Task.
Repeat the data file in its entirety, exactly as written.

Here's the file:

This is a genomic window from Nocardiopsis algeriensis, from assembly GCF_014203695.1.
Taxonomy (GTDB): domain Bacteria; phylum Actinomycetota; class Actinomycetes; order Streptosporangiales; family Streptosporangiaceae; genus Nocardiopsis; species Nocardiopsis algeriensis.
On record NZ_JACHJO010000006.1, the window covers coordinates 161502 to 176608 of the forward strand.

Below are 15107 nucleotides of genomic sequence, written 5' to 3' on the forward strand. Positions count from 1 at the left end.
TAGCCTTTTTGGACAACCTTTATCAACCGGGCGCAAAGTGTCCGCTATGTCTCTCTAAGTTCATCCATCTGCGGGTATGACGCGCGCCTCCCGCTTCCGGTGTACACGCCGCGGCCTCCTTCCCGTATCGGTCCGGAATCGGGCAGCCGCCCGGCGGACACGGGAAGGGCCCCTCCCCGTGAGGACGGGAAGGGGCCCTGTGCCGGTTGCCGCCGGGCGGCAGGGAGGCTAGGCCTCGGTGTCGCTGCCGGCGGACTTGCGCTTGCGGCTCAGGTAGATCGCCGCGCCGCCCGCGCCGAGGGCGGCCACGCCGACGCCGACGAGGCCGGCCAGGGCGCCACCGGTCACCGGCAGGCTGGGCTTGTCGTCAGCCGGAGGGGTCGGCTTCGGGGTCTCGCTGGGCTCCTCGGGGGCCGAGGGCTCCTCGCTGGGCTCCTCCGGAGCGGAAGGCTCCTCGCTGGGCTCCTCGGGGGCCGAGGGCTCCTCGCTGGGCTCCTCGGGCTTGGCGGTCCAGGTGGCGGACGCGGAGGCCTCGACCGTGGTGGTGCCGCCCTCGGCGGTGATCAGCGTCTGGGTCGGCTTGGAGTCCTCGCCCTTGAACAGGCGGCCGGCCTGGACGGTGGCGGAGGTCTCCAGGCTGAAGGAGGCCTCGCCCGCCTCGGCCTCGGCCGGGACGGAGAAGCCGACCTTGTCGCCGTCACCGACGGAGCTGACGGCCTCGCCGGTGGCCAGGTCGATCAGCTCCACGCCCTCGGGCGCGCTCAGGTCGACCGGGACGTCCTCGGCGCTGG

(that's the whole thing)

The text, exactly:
This is a genomic window from Nocardiopsis algeriensis, from assembly GCF_014203695.1.
Taxonomy (GTDB): domain Bacteria; phylum Actinomycetota; class Actinomycetes; order Streptosporangiales; family Streptosporangiaceae; genus Nocardiopsis; species Nocardiopsis algeriensis.
On record NZ_JACHJO010000006.1, the window covers coordinates 161502 to 176608 of the forward strand.

Below are 15107 nucleotides of genomic sequence, written 5' to 3' on the forward strand. Positions count from 1 at the left end.
TAGCCTTTTTGGACAACCTTTATCAACCGGGCGCAAAGTGTCCGCTATGTCTCTCTAAGTTCATCCATCTGCGGGTATGACGCGCGCCTCCCGCTTCCGGTGTACACGCCGCGGCCTCCTTCCCGTATCGGTCCGGAATCGGGCAGCCGCCCGGCGGACACGGGAAGGGCCCCTCCCCGTGAGGACGGGAAGGGGCCCTGTGCCGGTTGCCGCCGGGCGGCAGGGAGGCTAGGCCTCGGTGTCGCTGCCGGCGGACTTGCGCTTGCGGCTCAGGTAGATCGCCGCGCCGCCCGCGCCGAGGGCGGCCACGCCGACGCCGACGAGGCCGGCCAGGGCGCCACCGGTCACCGGCAGGCTGGGCTTGTCGTCAGCCGGAGGGGTCGGCTTCGGGGTCTCGCTGGGCTCCTCGGGGGCCGAGGGCTCCTCGCTGGGCTCCTCCGGAGCGGAAGGCTCCTCGCTGGGCTCCTCGGGGGCCGAGGGCTCCTCGCTGGGCTCCTCGGGCTTGGCGGTCCAGGTGGCGGACGCGGAGGCCTCGACCGTGGTGGTGCCGCCCTCGGCGGTGATCAGCGTCTGGGTCGGCTTGGAGTCCTCGCCCTTGAACAGGCGGCCGGCCTGGACGGTGGCGGAGGTCTCCAGGCTGAAGGAGGCCTCGCCCGCCTCGGCCTCGGCCGGGACGGAGAAGCCGACCTTGTCGCCGTCACCGACGGAGCTGACGGCCTCGCCGGTGGCCAGGTCGATCAGCTCCACGCCCTCGGGCGCGCTCAGGTCGACCGGGACGTCCTCGGCGCTGG